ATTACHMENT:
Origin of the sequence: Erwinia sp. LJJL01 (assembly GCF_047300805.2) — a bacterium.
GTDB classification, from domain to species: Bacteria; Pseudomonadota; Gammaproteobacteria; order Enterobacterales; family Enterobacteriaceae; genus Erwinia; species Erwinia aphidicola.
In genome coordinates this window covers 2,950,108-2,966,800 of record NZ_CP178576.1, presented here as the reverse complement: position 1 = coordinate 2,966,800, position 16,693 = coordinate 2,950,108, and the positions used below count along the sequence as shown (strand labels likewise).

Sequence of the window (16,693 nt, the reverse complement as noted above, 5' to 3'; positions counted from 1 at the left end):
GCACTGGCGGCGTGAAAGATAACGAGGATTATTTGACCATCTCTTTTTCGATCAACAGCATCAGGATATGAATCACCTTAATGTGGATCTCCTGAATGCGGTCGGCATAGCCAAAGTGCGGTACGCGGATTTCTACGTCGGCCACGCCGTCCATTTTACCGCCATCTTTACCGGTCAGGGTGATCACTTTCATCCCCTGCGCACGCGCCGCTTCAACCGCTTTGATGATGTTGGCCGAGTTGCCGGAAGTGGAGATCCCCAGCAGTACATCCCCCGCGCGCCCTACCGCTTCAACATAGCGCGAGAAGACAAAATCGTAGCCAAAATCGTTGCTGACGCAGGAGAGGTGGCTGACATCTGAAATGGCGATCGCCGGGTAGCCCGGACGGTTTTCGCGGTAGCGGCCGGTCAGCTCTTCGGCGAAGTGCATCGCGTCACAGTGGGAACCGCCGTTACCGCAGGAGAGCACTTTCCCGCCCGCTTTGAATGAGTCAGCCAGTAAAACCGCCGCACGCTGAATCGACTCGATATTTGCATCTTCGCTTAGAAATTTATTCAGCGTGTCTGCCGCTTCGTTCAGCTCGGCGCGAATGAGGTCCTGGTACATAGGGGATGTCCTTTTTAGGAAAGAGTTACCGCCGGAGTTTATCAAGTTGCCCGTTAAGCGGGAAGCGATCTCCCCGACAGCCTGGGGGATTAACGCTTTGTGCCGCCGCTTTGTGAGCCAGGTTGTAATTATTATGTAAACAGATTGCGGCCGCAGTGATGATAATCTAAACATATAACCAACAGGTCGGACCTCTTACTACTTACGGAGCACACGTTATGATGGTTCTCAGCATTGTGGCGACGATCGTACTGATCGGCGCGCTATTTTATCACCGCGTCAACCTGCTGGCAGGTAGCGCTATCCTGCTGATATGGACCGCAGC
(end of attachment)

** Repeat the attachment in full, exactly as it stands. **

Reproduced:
Origin of the sequence: Erwinia sp. LJJL01 (assembly GCF_047300805.2) — a bacterium.
GTDB classification, from domain to species: Bacteria; Pseudomonadota; Gammaproteobacteria; order Enterobacterales; family Enterobacteriaceae; genus Erwinia; species Erwinia aphidicola.
In genome coordinates this window covers 2,950,108-2,966,800 of record NZ_CP178576.1, presented here as the reverse complement: position 1 = coordinate 2,966,800, position 16,693 = coordinate 2,950,108, and the positions used below count along the sequence as shown (strand labels likewise).

Sequence of the window (16,693 nt, the reverse complement as noted above, 5' to 3'; positions counted from 1 at the left end):
GCACTGGCGGCGTGAAAGATAACGAGGATTATTTGACCATCTCTTTTTCGATCAACAGCATCAGGATATGAATCACCTTAATGTGGATCTCCTGAATGCGGTCGGCATAGCCAAAGTGCGGTACGCGGATTTCTACGTCGGCCACGCCGTCCATTTTACCGCCATCTTTACCGGTCAGGGTGATCACTTTCATCCCCTGCGCACGCGCCGCTTCAACCGCTTTGATGATGTTGGCCGAGTTGCCGGAAGTGGAGATCCCCAGCAGTACATCCCCCGCGCGCCCTACCGCTTCAACATAGCGCGAGAAGACAAAATCGTAGCCAAAATCGTTGCTGACGCAGGAGAGGTGGCTGACATCTGAAATGGCGATCGCCGGGTAGCCCGGACGGTTTTCGCGGTAGCGGCCGGTCAGCTCTTCGGCGAAGTGCATCGCGTCACAGTGGGAACCGCCGTTACCGCAGGAGAGCACTTTCCCGCCCGCTTTGAATGAGTCAGCCAGTAAAACCGCCGCACGCTGAATCGACTCGATATTTGCATCTTCGCTTAGAAATTTATTCAGCGTGTCTGCCGCTTCGTTCAGCTCGGCGCGAATGAGGTCCTGGTACATAGGGGATGTCCTTTTTAGGAAAGAGTTACCGCCGGAGTTTATCAAGTTGCCCGTTAAGCGGGAAGCGATCTCCCCGACAGCCTGGGGGATTAACGCTTTGTGCCGCCGCTTTGTGAGCCAGGTTGTAATTATTATGTAAACAGATTGCGGCCGCAGTGATGATAATCTAAACATATAACCAACAGGTCGGACCTCTTACTACTTACGGAGCACACGTTATGATGGTTCTCAGCATTGTGGCGACGATCGTACTGATCGGCGCGCTATTTTATCACCGCGTCAACCTGCTGGCAGGTAGCGCTATCCTGCTGATATGGACCGCAGC